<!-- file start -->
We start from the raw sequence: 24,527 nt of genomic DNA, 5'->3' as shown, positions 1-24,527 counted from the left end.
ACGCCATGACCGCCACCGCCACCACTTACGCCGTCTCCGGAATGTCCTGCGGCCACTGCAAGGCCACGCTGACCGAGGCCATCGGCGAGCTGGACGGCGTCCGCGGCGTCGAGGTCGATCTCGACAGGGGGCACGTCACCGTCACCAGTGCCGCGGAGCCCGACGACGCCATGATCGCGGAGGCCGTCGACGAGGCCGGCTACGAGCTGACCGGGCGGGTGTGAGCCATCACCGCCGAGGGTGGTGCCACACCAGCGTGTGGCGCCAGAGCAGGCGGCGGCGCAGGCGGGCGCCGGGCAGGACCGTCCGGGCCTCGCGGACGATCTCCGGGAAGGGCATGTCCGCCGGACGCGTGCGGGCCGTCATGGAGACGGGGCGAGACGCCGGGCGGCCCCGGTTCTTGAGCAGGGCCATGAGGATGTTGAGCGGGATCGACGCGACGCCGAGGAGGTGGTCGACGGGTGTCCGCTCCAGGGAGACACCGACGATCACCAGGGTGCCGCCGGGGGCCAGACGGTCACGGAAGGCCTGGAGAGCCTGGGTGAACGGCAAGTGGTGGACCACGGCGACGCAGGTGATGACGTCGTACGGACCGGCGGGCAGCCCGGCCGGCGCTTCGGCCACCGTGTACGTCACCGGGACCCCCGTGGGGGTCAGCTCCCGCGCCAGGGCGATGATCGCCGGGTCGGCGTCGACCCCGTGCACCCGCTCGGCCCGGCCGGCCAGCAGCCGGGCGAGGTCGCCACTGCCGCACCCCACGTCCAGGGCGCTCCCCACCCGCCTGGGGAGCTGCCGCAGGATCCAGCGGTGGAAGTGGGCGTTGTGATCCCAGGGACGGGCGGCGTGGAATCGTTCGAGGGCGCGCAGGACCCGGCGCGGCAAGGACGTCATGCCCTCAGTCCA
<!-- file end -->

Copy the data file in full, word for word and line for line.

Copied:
We start from the raw sequence: 24,527 nt of genomic DNA, 5'->3' as shown, positions 1-24,527 counted from the left end.
ACGCCATGACCGCCACCGCCACCACTTACGCCGTCTCCGGAATGTCCTGCGGCCACTGCAAGGCCACGCTGACCGAGGCCATCGGCGAGCTGGACGGCGTCCGCGGCGTCGAGGTCGATCTCGACAGGGGGCACGTCACCGTCACCAGTGCCGCGGAGCCCGACGACGCCATGATCGCGGAGGCCGTCGACGAGGCCGGCTACGAGCTGACCGGGCGGGTGTGAGCCATCACCGCCGAGGGTGGTGCCACACCAGCGTGTGGCGCCAGAGCAGGCGGCGGCGCAGGCGGGCGCCGGGCAGGACCGTCCGGGCCTCGCGGACGATCTCCGGGAAGGGCATGTCCGCCGGACGCGTGCGGGCCGTCATGGAGACGGGGCGAGACGCCGGGCGGCCCCGGTTCTTGAGCAGGGCCATGAGGATGTTGAGCGGGATCGACGCGACGCCGAGGAGGTGGTCGACGGGTGTCCGCTCCAGGGAGACACCGACGATCACCAGGGTGCCGCCGGGGGCCAGACGGTCACGGAAGGCCTGGAGAGCCTGGGTGAACGGCAAGTGGTGGACCACGGCGACGCAGGTGATGACGTCGTACGGACCGGCGGGCAGCCCGGCCGGCGCTTCGGCCACCGTGTACGTCACCGGGACCCCCGTGGGGGTCAGCTCCCGCGCCAGGGCGATGATCGCCGGGTCGGCGTCGACCCCGTGCACCCGCTCGGCCCGGCCGGCCAGCAGCCGGGCGAGGTCGCCACTGCCGCACCCCACGTCCAGGGCGCTCCCCACCCGCCTGGGGAGCTGCCGCAGGATCCAGCGGTGGAAGTGGGCGTTGTGATCCCAGGGACGGGCGGCGTGGAATCGTTCGAGGGCGCGCAGGACCCGGCGCGGCAAGGACGTCATGCCCTCAGTCCA